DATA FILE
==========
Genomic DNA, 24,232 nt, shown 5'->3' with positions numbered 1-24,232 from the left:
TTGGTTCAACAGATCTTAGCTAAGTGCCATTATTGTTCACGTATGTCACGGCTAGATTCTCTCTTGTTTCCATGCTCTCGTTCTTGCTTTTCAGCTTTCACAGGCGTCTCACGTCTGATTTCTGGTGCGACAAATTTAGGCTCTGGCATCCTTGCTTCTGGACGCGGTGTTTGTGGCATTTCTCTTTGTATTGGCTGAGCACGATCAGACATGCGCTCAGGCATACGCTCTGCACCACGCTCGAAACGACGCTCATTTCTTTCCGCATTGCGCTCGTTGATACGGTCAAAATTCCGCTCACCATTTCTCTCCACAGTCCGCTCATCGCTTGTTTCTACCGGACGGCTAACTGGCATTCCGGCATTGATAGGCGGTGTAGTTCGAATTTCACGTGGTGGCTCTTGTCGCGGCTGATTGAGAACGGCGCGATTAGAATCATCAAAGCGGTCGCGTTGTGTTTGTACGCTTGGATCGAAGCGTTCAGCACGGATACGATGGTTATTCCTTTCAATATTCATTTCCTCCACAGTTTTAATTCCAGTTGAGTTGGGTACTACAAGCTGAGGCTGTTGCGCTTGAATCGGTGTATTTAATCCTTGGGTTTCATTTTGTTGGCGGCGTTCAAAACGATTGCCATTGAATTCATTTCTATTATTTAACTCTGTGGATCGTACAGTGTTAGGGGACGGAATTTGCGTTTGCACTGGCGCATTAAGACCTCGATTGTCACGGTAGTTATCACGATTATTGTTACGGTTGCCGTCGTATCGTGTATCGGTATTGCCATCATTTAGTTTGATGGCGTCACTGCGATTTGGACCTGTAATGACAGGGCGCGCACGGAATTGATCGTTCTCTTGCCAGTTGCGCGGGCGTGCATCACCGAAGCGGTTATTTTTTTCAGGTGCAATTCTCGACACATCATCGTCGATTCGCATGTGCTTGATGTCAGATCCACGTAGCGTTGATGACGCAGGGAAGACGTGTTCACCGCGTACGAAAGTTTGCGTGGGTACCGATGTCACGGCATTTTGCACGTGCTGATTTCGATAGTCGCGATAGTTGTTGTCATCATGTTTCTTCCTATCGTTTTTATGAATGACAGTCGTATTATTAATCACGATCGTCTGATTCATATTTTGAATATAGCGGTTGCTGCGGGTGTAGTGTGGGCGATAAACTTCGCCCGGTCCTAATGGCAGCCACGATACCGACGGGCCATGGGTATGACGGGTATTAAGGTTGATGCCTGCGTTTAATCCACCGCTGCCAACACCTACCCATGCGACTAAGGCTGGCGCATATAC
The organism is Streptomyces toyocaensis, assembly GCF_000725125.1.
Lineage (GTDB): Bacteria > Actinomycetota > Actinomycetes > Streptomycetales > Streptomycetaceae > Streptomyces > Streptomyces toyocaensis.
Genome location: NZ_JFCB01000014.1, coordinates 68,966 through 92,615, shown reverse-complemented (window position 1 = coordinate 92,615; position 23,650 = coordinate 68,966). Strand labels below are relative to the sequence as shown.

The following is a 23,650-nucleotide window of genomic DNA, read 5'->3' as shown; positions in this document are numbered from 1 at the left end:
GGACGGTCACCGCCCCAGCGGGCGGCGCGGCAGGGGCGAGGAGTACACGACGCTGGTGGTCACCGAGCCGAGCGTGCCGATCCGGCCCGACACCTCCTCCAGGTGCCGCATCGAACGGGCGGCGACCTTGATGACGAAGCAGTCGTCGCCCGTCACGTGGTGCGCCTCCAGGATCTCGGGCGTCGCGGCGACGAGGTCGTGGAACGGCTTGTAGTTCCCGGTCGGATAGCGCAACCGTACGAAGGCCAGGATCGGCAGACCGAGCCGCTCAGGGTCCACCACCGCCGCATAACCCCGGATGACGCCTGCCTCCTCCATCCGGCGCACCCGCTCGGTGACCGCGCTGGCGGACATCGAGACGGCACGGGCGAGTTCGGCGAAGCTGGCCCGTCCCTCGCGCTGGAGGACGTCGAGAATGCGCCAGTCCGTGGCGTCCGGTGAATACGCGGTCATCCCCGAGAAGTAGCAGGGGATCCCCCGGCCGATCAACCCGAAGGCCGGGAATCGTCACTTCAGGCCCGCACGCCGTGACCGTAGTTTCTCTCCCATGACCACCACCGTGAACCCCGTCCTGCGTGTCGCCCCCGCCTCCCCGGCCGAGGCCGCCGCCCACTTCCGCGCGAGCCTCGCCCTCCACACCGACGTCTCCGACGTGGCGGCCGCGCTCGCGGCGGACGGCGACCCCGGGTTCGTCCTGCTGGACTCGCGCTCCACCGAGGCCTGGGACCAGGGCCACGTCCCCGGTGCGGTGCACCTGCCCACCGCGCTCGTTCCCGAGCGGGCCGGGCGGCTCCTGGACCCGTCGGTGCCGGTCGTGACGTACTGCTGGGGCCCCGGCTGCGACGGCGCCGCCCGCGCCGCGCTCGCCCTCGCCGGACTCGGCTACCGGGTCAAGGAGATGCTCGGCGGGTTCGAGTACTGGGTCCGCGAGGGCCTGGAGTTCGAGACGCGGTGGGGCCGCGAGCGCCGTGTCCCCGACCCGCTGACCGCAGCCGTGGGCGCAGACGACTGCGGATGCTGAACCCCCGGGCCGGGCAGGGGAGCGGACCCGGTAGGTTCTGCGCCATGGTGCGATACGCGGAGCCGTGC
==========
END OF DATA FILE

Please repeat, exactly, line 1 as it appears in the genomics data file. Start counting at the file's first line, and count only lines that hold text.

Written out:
Genomic DNA, 24,232 nt, shown 5'->3' with positions numbered 1-24,232 from the left: